oc northern command udi .
(photo credit: Channel 1 [file])
On August 9, OC Northern Command Maj.-Gen. Udi Adam was in the underground command post at his headquarters in Safed, waging another day of war against Hizbullah. In the afternoon, reports began arriving from Dbil about a building that had collapsed and killed nine IDF reservists.
Unmanned Aerial Vehicles were deployed over the village west of Bint Jbail and began transmitting images of the ruined building and the rescue efforts. A air of depression, one participant recalled Wednesday, spread throughout the command post. Minutes later, Adam convened senior staff to discuss the continuation of the fighting.
"We need to carry on," Adam told the officers. "I know this is difficult, but we have a responsibility as leaders to carry on and to continue leading our soldiers."
Several officers in the Northern Command recalled Adam's talk on Wednesday as they described the type of officer he was and possible motives for his decision to resign from the IDF.
Adam, they said, was a true leader. He knows how to motivate his subordinates and to push them to carry on fighting, as he did after the Dbil incident, and at the same time to take responsibility for his actions, as he did by resigning on Wednesday.
According to officers close to him, after the fighting ended it became clear to Adam that the General Staff was no longer functioning and that the generals were busy preparing themselves for the yet-to-be established inquiry commission.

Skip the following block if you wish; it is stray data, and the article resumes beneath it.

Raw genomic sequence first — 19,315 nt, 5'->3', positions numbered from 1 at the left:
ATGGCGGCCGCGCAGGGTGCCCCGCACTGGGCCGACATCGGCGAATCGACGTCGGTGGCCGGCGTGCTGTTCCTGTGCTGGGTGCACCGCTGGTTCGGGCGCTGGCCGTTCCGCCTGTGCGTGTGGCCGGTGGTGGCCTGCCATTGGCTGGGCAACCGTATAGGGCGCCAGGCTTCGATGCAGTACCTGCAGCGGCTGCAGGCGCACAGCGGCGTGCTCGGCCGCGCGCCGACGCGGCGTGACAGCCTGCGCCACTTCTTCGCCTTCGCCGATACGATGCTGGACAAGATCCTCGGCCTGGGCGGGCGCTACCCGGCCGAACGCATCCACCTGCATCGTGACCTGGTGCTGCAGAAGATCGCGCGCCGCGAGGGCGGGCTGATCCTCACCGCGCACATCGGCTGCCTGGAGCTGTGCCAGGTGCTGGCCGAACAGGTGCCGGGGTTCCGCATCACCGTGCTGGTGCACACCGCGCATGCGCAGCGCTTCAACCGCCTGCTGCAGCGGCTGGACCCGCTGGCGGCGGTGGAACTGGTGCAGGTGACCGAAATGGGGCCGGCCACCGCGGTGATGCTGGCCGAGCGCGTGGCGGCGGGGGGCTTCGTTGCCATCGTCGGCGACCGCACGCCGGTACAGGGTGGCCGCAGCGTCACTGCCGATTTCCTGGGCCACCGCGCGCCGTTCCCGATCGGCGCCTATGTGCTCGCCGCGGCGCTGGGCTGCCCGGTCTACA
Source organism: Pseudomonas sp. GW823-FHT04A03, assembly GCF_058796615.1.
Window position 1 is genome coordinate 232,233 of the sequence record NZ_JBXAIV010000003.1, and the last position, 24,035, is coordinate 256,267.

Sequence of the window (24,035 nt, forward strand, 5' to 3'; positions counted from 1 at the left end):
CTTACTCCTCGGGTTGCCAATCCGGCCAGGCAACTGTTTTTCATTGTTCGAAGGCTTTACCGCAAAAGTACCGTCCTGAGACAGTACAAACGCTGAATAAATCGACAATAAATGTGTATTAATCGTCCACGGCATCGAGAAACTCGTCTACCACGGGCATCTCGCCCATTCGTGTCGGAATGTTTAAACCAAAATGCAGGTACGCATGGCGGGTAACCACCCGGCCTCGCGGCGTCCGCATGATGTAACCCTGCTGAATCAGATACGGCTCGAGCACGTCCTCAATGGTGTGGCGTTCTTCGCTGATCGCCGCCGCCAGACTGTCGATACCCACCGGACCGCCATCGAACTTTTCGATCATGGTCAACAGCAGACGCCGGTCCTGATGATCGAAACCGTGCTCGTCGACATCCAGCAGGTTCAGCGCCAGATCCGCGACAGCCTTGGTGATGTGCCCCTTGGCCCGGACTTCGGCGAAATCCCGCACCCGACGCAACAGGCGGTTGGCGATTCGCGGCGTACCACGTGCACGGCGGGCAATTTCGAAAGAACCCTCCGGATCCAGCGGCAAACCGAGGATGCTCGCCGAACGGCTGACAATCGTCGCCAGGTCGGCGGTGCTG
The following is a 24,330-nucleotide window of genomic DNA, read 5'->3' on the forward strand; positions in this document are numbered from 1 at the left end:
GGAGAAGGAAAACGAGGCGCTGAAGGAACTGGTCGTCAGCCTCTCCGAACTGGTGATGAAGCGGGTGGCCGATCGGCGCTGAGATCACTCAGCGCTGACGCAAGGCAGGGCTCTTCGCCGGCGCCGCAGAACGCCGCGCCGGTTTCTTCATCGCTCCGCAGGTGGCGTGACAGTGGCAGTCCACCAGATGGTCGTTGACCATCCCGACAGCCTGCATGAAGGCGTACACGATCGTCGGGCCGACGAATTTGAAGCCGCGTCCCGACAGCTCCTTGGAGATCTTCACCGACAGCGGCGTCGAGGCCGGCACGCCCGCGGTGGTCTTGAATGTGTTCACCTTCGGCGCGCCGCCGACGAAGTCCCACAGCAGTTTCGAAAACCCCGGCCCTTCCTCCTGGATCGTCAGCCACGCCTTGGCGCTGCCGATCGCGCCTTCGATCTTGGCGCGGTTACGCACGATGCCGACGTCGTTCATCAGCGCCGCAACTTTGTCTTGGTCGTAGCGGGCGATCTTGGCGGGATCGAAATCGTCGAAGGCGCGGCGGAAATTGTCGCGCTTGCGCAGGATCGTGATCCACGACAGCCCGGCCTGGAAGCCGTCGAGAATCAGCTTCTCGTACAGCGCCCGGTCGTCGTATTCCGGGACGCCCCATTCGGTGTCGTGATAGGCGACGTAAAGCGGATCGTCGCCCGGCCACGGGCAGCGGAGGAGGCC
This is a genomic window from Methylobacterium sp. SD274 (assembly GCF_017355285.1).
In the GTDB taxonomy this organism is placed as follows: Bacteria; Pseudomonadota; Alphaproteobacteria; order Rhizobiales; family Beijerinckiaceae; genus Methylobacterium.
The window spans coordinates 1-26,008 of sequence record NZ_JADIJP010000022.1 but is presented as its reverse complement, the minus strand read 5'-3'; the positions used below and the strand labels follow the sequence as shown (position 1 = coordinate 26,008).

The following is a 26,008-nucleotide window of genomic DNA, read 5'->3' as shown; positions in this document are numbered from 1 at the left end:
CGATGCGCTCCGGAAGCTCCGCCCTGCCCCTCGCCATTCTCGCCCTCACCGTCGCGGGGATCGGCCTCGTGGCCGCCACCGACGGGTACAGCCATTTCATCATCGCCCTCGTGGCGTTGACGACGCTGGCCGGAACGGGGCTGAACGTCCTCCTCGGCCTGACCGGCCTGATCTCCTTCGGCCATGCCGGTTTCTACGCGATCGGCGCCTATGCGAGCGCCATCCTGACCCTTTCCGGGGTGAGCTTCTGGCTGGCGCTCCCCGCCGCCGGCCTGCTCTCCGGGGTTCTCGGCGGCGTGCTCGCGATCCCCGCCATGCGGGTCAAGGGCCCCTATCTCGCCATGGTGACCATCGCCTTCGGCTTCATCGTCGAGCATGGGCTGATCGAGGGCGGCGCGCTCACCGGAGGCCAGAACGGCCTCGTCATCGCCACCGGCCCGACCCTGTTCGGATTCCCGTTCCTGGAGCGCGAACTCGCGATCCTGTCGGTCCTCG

"Adam couldn't stand that this is what happened to the military," one officer said. "Instead of worrying about the soldiers inside Lebanon the generals were busy worrying about the inquiry commissions and the General Staff turned into one big mud fight."
Now that Adam has resigned, the main question hanging in the air at the Kirya military Headquarters in Tel Aviv and at the Northern Command in Safed concerns the fate of other officers who were no less responsible for the conduct of the war. From the beginning of the fighting in Lebanon, Adam took responsibility for all the army's successes and failures, and in his letter of resignation to Chief of General Staff Lt.-Gen. Dan Halutz he called on others to follow suit in drawing the necessary conclusions.
The question is, will they? Halutz, officers close to him said Wednesday, does not plan on going anywhere. He does not feel like he should resign - a move that would make him the government's scapegoat - but rather wants to focus on leading the IDF out of Lebanon and back to its rightful place as one of the most powerful and respected militaries in the world.
What worries him the most, however, is what Adam will say on the day he decides to open his mouth and share with the country his feelings on the way this war was directed by those above him - the chief of staff, Prime Minister Ehud Olmert and Defense Minister Amir Peretz.
One former chief of staff said Wednesday that the moment Adam says in public that Halutz was the one who signed off on the orders and was behind the decision to delay the ground incursion into Lebanon, as Adam had claimed, the chief of staff will have no choice but to throw in his hat and join Adam at home.
Another issue Halutz will have to deal with immediately is the appointment of a new OC Northern Command. Adam has asked to leave the IDF after the last soldier leaves Lebanon, and that is scheduled to happen by the end of next week, before Rosh Hashana.
One name being touted is Maj.-Gen. Gadi Eizenkot, head of the IDF Operations Directorate. Eizenkot has vast experience in fighting against Palestinian terror groups in the West Bank and against Hizbullah in the North. The only problem is that Eizenkot was also involved in the decision-making process during the war, including being the architect of the IDF's master plan.
Operation Change of Direction was more than just another war for Udi Adam. His father was Maj.-Gen. (res.) Yekutiel Adam, the former IDF deputy chief of staff, killed in Lebanon in June 1982, during the Peace for Galilee War.
Lebanon has once more claimed an Adam. Not his life this time but his 30-year military career.
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